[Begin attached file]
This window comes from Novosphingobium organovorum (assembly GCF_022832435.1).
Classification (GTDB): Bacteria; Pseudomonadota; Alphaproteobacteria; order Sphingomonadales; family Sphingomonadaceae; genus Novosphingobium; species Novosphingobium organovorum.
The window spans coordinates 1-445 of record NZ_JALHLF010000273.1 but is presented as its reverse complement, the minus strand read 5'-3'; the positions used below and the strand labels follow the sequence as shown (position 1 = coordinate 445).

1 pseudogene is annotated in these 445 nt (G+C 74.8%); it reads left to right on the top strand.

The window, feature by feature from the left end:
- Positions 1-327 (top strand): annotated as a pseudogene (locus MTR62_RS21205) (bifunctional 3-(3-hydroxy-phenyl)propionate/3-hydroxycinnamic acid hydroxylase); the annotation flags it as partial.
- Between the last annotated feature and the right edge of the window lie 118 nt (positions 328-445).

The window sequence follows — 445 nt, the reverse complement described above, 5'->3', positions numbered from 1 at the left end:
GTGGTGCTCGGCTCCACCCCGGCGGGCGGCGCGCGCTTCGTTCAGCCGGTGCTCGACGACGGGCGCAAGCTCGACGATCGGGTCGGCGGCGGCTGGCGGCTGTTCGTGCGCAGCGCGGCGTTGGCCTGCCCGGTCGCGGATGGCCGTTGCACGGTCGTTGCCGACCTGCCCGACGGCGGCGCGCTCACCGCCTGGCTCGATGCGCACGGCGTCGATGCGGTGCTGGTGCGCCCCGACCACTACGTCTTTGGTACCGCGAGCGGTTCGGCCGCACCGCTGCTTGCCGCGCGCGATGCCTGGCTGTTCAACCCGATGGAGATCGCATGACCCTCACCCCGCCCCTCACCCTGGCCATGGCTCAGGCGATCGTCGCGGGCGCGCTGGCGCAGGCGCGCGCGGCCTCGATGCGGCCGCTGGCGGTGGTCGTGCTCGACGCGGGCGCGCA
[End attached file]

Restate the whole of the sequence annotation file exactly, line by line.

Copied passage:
This window comes from Novosphingobium organovorum (assembly GCF_022832435.1).
Classification (GTDB): Bacteria; Pseudomonadota; Alphaproteobacteria; order Sphingomonadales; family Sphingomonadaceae; genus Novosphingobium; species Novosphingobium organovorum.
The window spans coordinates 1-445 of record NZ_JALHLF010000273.1 but is presented as its reverse complement, the minus strand read 5'-3'; the positions used below and the strand labels follow the sequence as shown (position 1 = coordinate 445).

1 pseudogene is annotated in these 445 nt (G+C 74.8%); it reads left to right on the top strand.

The window, feature by feature from the left end:
- Positions 1-327 (top strand): annotated as a pseudogene (locus MTR62_RS21205) (bifunctional 3-(3-hydroxy-phenyl)propionate/3-hydroxycinnamic acid hydroxylase); the annotation flags it as partial.
- Between the last annotated feature and the right edge of the window lie 118 nt (positions 328-445).

The window sequence follows — 445 nt, the reverse complement described above, 5'->3', positions numbered from 1 at the left end:
GTGGTGCTCGGCTCCACCCCGGCGGGCGGCGCGCGCTTCGTTCAGCCGGTGCTCGACGACGGGCGCAAGCTCGACGATCGGGTCGGCGGCGGCTGGCGGCTGTTCGTGCGCAGCGCGGCGTTGGCCTGCCCGGTCGCGGATGGCCGTTGCACGGTCGTTGCCGACCTGCCCGACGGCGGCGCGCTCACCGCCTGGCTCGATGCGCACGGCGTCGATGCGGTGCTGGTGCGCCCCGACCACTACGTCTTTGGTACCGCGAGCGGTTCGGCCGCACCGCTGCTTGCCGCGCGCGATGCCTGGCTGTTCAACCCGATGGAGATCGCATGACCCTCACCCCGCCCCTCACCCTGGCCATGGCTCAGGCGATCGTCGCGGGCGCGCTGGCGCAGGCGCGCGCGGCCTCGATGCGGCCGCTGGCGGTGGTCGTGCTCGACGCGGGCGCGCA